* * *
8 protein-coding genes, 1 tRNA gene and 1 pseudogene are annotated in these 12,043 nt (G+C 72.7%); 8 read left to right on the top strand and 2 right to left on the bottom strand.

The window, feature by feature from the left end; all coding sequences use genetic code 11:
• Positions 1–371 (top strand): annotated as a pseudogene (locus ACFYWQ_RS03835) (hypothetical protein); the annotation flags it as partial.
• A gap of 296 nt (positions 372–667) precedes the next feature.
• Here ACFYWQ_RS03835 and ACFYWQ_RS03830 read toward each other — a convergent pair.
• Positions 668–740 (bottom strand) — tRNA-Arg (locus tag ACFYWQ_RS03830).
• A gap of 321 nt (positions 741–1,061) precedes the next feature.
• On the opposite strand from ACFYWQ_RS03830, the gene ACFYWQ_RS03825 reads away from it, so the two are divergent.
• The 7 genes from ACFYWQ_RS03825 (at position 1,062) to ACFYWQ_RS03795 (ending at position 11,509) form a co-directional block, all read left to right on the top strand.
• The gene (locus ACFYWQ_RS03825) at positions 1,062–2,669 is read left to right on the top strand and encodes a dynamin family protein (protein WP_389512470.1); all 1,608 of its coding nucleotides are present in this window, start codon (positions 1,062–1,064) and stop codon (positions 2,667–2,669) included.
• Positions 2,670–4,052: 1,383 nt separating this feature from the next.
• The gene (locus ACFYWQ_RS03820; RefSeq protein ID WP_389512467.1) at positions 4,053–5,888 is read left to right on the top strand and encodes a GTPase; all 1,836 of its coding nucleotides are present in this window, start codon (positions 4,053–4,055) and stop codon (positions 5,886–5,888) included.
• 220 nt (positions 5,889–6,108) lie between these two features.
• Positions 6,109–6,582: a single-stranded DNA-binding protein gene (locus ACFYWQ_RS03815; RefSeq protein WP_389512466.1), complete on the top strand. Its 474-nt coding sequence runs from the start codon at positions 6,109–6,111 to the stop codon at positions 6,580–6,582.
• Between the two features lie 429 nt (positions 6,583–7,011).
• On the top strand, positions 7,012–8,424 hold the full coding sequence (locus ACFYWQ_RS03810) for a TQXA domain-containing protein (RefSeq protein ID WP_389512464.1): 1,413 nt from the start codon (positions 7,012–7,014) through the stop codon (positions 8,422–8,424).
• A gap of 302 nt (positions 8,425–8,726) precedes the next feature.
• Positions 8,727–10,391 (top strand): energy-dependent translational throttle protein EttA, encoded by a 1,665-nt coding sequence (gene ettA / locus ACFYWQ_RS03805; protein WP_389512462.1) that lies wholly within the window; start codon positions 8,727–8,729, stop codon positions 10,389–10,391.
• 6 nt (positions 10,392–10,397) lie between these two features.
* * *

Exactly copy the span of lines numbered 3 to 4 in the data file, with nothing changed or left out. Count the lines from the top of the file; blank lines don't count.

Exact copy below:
• Positions 1–371 (top strand): annotated as a pseudogene (locus ACFYWQ_RS03835) (hypothetical protein); the annotation flags it as partial.
• A gap of 296 nt (positions 372–667) precedes the next feature.